Professor Kirby Record teaches as director of English for Academic Purposes at Akita International University(AIU)(国際教養大学) in Akita.

He also writes haiku. He is a fellow haiku poet of mine.

 

On October 11 and 12, we participated in AIU Festival and exhibited works of haiku posted on the website, giving haiku activities, such as some haiku quiz.

During the event, Professor Kirby Record joined our activities and contributed his  book of poetry titled “A Welcome Coolness” to me.

 

I post poetry in his book, dividing them into some parts and giving them a Japanese translation, which isn’t sometimes literal. It’s me, Hidenori Hiruta who translated his poetry into Japanese.

The title of his book is derived from the following haiku:

a sudden breeze

in bright winter sunlight, leaves

a welcome coolness

 

冬光に 爽涼迎ふ 風そよぐ

toko ni  soryo mukau  kaze soyogu

 

 

春は花         Haru wa hana

夏ほととぎす             Natsu hototogisu

秋は月                   Aki wa tsuki

冬雪さえて               Fuyu yuki saete

すずしかりけり        Suzushi kari keri

道元禅師 

 

This poetry is Waka (和歌literally “Japanese poem”) written by Dogen Zenji (道元禅師)(1200-1253), a Japanese Zen Buddhist teacher born in Kyoto, and the founder of the Soto school of Zen in Japan.

Professor Kirby Record translated it into English as follows:

To everything there is a season. 

 

Ecclesiastes

 

In Spring, cherry blossoms

In Summer, the cuckoo,

In Autumn, the moon,

In Winter, the snow,

Cold and clear.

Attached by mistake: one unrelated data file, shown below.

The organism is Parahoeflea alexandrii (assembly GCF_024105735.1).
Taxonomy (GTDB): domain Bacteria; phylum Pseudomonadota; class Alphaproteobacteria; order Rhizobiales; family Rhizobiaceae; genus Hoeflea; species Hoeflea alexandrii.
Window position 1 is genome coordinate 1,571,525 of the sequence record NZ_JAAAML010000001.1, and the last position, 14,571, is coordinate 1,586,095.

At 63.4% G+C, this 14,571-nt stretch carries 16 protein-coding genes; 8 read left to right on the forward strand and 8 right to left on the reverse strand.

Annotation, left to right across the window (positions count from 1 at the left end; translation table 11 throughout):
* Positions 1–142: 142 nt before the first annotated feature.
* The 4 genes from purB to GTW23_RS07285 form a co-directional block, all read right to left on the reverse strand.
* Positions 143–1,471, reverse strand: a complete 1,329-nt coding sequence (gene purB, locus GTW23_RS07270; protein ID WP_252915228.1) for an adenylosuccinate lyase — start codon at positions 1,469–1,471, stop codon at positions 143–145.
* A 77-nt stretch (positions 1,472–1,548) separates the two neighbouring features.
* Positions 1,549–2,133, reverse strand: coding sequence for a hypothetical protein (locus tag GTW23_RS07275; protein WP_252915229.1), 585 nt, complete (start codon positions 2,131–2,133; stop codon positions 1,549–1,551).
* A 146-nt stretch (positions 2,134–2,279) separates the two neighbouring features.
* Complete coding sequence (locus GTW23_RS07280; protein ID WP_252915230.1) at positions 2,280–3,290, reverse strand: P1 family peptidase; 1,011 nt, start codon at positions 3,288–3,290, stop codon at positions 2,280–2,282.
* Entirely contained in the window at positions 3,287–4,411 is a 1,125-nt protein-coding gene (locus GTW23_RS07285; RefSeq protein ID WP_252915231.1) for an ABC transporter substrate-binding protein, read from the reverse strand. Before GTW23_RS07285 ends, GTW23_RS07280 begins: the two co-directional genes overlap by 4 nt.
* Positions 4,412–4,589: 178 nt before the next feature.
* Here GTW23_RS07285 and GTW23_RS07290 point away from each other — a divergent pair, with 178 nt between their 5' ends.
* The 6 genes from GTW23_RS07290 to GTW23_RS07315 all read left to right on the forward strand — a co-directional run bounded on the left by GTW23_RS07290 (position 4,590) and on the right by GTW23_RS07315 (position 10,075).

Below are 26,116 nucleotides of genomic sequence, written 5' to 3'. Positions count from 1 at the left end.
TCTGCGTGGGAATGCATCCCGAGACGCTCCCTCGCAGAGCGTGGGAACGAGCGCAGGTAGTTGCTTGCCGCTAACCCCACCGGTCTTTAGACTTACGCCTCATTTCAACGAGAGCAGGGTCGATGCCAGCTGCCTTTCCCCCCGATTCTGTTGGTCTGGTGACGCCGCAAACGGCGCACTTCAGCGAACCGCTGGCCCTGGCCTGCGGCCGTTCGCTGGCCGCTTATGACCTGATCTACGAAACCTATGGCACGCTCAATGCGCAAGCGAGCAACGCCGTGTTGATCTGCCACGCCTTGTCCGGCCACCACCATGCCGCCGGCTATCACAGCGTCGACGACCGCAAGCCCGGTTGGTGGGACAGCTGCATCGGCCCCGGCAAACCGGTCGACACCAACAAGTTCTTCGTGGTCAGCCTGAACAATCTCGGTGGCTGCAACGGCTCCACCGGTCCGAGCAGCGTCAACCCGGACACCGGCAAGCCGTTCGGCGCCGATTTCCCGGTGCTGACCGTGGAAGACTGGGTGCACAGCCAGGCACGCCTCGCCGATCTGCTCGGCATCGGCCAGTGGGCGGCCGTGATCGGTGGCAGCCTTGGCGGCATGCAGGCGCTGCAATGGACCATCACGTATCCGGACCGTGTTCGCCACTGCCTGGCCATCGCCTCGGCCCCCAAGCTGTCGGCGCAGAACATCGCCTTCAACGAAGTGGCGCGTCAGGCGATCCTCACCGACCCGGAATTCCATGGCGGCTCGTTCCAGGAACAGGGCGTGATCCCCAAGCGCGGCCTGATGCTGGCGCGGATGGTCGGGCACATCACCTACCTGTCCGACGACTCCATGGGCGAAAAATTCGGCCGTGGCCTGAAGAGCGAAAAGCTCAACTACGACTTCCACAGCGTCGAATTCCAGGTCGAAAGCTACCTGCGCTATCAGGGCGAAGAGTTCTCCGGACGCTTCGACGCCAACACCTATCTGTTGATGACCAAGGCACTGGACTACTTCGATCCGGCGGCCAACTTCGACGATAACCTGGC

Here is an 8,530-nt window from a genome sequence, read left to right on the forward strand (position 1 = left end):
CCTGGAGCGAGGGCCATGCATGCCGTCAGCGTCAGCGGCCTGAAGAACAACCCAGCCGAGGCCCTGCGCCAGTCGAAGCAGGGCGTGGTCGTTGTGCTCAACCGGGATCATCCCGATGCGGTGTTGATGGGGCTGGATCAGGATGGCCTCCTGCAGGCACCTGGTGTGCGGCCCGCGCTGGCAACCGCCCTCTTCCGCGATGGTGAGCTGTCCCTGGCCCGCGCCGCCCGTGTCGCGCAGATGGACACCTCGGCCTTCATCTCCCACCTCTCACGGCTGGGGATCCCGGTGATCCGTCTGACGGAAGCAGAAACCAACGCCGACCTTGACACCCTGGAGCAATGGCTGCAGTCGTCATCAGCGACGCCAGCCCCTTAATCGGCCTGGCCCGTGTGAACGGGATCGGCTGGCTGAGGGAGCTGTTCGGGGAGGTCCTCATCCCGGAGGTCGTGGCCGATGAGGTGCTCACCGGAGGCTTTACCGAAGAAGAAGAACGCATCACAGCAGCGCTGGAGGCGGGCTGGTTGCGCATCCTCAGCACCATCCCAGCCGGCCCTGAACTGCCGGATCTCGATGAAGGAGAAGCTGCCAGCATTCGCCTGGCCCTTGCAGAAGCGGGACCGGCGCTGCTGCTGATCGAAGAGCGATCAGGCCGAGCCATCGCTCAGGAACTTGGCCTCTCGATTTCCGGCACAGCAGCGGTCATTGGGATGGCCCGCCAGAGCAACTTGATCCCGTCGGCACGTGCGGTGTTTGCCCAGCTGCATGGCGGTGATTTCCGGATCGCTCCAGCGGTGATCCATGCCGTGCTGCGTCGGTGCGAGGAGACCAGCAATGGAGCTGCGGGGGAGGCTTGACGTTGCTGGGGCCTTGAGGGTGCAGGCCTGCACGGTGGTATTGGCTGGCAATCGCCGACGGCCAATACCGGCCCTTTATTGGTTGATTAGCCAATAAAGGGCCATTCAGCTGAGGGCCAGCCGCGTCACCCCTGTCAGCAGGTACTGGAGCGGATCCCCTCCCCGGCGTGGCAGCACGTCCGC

Dogen Zenji

 

 

Here I post haiku about autumn by Professor Kirby Record.

 

after rain  the ferns in the window  turn gold

 

雨の後 窓辺のシダや 金色に

ame no ato  madobe no shida ya  konjiki ni 

 

 

sleeper car  the clacking of rails  october rain

 

寝台車 レールのカタットといふ音 十月の雨

shindaisha  re-ru no katta to iu oto  jugatsu no ame

 

 

scent  of the rice harvest  at dawn

 

刈り入れの 稲の匂ひや 暁に

kariire no  ine no nioiya   akatsuki ni

 

 

first october frost

just cold enough to feel good

with hands in pockets

 

十月の初霜  ほど良い寒さに  ポケットに手を

jugatsu no hatsushimo  hodo yoi samusa ni  pokketo ni te wo

 

 

japanese maple

 brighter than bright sunlight

all around it

 

イロハモミジ  日光よりも鮮明  周囲悉く

iohamomiji  nikkou yorimo senmei  shui kotogotoku

 

 

autumn moon glowing

   nearly as bright as the sun

sinks into sunset

 

秋の月 夕日のごとく 鮮やかに

aki no tsuki  yuhi no gotoku  azayaka ni

 

 

the autumn colors

on those nearby mountains, blur

into pure whiteness

 

近山の 秋色かすみ 純白に

kinzan no  shushoku kasumi  junpaku ni

 

 

climbing the mountain

how quickly it is passing

forty-sixth autumn

 

山登る 46度目の秋  速し

yama noboru  yonjurokudome no aki  hayashi

 

 

late october rain

on rice fields’ empty stubble:

orange persimmons

 

10月の晩雨 稲田の刈り株 柿オレンジ色

jugatsu no ban u  inada no karikabu  kaki orenji iro

 

 

Next I post some haiku of mine and some photos of autumn.

 

Autumn high skies

Mt. Taihei coloring

purple

 

天高く 紫深し 太平山

ten takaku  murasaki  fukashi  taiheizan

 

 

Snow-capped mountain

leaves coloring

late autumn

 

晩秋や 山 雪帽子 紅葉に

banshu ya  yama yukiboshi  momiji ba ni

 

 

 

Japanese maple

brightening the garden

samurai premise

 

映える庭 イロハモミジの 武家屋敷 

haeru niwa  irohamomiji no  bukeyashiki

 

 

 

The autumn colors

gingko accompanies  

Japanese maple